A progressive entry into force for the Travellers' Charter | Milesopedia
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A progressive entry into force for the Travellers’ Charter

To the point The Traveler's Charter will be phased in beginning July 15, 2019. This law protects Canadian travellers in certain circumstances. Discover all the details!

What is the Travelers’ Charter?

The Travellers’ Charter was announced less than two years ago to protect Canadian travellers from certain behaviours deemed abusive by the airlines:

  • Lack of sufficient communication
  • Delays and cancellations
  • Denied boarding
  • Lost / damaged luggage

The European Union has had similar legislation for several years allowing travelers to pick up up to $900 under certain circumstances.

The Traveler Protection Regulations will allow for compensation ranging from $125 to $2,400 depending on the situation and will go into effect in 2 stages: July 15 and December 15, 2019.


Measures effective July 15, 2019

All requirements for:

  • communications
  • delays on the tarmac
  • denied boarding
  • lost or damaged luggage

…will be effective as of July 15, 2019.

For example, if you are denied boarding on your flight (overbooked), you can get:

  • 900 (delay from 0h to 6h)
  • 2,400 (9 hours or more late)

For lost or damaged luggage, you can receive up to $2,100.


Measures effective December 15, 2019

All delay and cancellation requirements will be effective December 15, 2019.

Compensation will depend on the size of the airline (+/- 2 million passengers/year):

  • Between 3 and 6 hours: $125 – $400
  • Between 6 and 9 hours: $250 – $700
  • 9 hours and more: $500 – $1000

For example, if your flight with Air Canada is delayed between 3 and 6 hours, you can receive $400 in compensation.


Conditions related to delays and cancellations

Delays and cancellations are commonplace in the airline industry. This can be related to many factors… including the weather, a real issue in Canada.

But the Passenger Protection Regulations have been quite protective of the airlines here! Indeed, the law provides for many exclusionary measures such as:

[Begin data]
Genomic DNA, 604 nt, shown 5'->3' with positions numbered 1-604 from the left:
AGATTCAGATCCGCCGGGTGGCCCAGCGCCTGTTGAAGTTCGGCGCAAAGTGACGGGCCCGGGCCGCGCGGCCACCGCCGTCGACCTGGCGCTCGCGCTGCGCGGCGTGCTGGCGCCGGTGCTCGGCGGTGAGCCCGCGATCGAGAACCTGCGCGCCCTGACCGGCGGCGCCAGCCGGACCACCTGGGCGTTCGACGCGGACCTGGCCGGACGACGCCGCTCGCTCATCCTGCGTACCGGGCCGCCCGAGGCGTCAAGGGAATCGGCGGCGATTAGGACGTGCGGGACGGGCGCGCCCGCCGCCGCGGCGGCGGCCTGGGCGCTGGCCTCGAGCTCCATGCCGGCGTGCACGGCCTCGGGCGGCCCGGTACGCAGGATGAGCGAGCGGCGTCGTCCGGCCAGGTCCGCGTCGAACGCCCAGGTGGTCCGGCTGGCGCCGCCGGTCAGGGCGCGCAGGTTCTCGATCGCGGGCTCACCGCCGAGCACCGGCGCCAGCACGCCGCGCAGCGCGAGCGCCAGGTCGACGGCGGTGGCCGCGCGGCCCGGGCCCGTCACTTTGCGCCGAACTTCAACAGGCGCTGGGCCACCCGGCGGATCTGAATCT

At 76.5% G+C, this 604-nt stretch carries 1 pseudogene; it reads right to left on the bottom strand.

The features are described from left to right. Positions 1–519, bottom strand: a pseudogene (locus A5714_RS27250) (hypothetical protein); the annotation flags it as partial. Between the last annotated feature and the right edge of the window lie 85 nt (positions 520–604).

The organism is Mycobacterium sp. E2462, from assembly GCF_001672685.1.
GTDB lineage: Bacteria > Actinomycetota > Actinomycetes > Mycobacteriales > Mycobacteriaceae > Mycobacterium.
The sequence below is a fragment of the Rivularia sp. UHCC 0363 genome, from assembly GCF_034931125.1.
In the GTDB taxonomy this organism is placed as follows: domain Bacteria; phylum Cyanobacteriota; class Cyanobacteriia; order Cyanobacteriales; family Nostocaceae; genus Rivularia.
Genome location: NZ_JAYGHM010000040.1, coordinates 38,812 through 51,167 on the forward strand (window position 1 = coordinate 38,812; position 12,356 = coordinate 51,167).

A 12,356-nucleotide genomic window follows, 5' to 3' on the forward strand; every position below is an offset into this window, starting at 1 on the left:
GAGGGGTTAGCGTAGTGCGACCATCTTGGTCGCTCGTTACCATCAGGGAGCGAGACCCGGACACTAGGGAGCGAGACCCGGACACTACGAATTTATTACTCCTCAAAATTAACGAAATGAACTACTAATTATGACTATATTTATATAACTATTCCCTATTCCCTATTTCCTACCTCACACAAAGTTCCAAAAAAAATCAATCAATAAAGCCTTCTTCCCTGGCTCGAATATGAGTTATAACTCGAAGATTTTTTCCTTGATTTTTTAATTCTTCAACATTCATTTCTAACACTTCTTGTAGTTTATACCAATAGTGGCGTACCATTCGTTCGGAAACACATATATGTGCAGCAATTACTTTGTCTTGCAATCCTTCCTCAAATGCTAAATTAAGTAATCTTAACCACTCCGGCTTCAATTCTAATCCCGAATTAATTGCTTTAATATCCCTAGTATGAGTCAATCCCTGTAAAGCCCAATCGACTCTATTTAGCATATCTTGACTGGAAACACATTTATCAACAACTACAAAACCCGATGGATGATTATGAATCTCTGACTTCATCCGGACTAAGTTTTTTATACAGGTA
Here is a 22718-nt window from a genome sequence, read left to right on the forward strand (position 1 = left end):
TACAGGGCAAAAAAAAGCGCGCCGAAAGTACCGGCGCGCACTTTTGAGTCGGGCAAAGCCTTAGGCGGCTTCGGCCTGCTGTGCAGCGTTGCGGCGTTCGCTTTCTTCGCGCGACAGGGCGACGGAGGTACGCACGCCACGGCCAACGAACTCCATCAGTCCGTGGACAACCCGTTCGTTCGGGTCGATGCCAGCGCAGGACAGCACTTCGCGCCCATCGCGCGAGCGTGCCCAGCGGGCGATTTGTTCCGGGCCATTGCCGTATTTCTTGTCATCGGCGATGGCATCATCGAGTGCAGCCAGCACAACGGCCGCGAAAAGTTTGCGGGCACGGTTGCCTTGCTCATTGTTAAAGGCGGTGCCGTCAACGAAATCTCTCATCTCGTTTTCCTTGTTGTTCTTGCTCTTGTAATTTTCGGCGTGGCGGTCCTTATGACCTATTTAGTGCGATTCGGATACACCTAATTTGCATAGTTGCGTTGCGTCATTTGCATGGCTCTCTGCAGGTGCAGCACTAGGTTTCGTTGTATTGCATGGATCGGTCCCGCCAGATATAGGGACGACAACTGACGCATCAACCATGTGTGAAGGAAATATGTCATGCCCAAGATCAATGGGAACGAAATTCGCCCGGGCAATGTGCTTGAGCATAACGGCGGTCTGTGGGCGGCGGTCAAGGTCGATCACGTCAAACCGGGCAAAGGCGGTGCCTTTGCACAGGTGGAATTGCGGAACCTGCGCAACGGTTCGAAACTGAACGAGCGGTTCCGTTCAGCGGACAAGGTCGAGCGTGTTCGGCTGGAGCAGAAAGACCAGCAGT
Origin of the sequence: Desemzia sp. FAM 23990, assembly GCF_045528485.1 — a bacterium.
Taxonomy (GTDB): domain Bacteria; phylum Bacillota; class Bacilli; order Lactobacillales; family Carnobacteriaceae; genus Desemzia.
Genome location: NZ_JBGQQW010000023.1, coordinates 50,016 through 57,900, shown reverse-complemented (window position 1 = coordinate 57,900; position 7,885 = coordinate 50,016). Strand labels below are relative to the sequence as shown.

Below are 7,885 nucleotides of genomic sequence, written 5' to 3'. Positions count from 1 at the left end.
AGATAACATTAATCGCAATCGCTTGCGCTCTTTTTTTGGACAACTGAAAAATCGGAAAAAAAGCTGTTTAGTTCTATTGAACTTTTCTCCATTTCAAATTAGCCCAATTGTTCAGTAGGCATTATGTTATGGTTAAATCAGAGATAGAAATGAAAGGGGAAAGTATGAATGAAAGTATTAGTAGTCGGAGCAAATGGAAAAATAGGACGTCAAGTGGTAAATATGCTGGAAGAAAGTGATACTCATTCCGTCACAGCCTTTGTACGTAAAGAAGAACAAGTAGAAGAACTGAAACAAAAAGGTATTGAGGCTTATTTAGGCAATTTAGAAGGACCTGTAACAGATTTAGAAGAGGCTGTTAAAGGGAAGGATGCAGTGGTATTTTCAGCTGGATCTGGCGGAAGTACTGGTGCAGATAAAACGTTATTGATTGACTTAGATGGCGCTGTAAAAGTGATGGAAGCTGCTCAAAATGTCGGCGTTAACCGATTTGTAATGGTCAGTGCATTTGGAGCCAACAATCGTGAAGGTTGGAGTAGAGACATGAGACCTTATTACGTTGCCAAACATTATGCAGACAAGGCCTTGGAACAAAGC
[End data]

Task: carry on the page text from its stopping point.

• Situations beyond the control of the carrier:
    • war or political instability
    • an illegal act or an act of sabotage
    • weather conditions or a natural disaster that make it impossible to operate the aircraft safely
    • air traffic control instructions
    • a NOTAM as defined in subsection 101.01‍(1) of the Canadian Aviation Regulations
    • a threat to safety
    • problems related to the operation of the airport
    • a medical emergency
    • a collision with a wild animal
    • a labour dispute at the carrier, an essential service provider such as an airport or an air navigation service provider
    • a manufacturing defect in the aircraft, which reduces the safety of passengers, discovered by the aircraft manufacturer or by a competent authority
    • an instruction or order from any state or law enforcement official or airport security official
  • Mechanical failure: Mechanical problem that reduces passenger safety, excluding the problem discovered during planned maintenance performed in accordance with legal requirements.
  • Necessary for safety reasonsSafety Management System (SMS): Any legal requirement that must be met in order to reduce risks to passenger safety, including safety decisions that are the responsibility of the pilot of the aircraft or that are made in accordance with the safety management system (…) with the exception of planned maintenance performed in accordance with legal requirements.

If your delay or cancellation is not related to one of these situations… then you can be compensated!

Let’s hope that the airlines will not try to “blame the weather” for many delays or cancellations… !


To whom do these measures apply?

These measures apply:

  • to a charter flight within Canada
  • to a chartered flight to or from Canada

Thus, all flights operated by Air Canada, Air Transat, WestJet… are affected by this measure.

This also applies to flights operated by foreign airlines (Air France, Delta, American, Swiss…) that originate or terminate in Canada.

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How to be compensated?

Each airline will have procedures in place to allow you to obtain compensation.

You will have 1 year to file a claim and the airline must respond within 30 days.

The airline may offer you compensation other than money (such as a coupon for another trip), but it must be more than the monetary compensation provided.

You will have the option to accept or decline this offer (or to choose a cash refund).

Bottom Line

This Travelers’ Charter is great news for all travelers! It remains to be seen what influence it will have on the behavior of airlines… and possibly on the price of air tickets!

This does not prevent you from being equipped with the right credit cards to obtain compensation for flight delays or cancellations, or lost / delayed luggage!

To that end, check out our article on the best credit card for travel insurance with premium tickets!

Come to discuss that topic in our Facebook Group!

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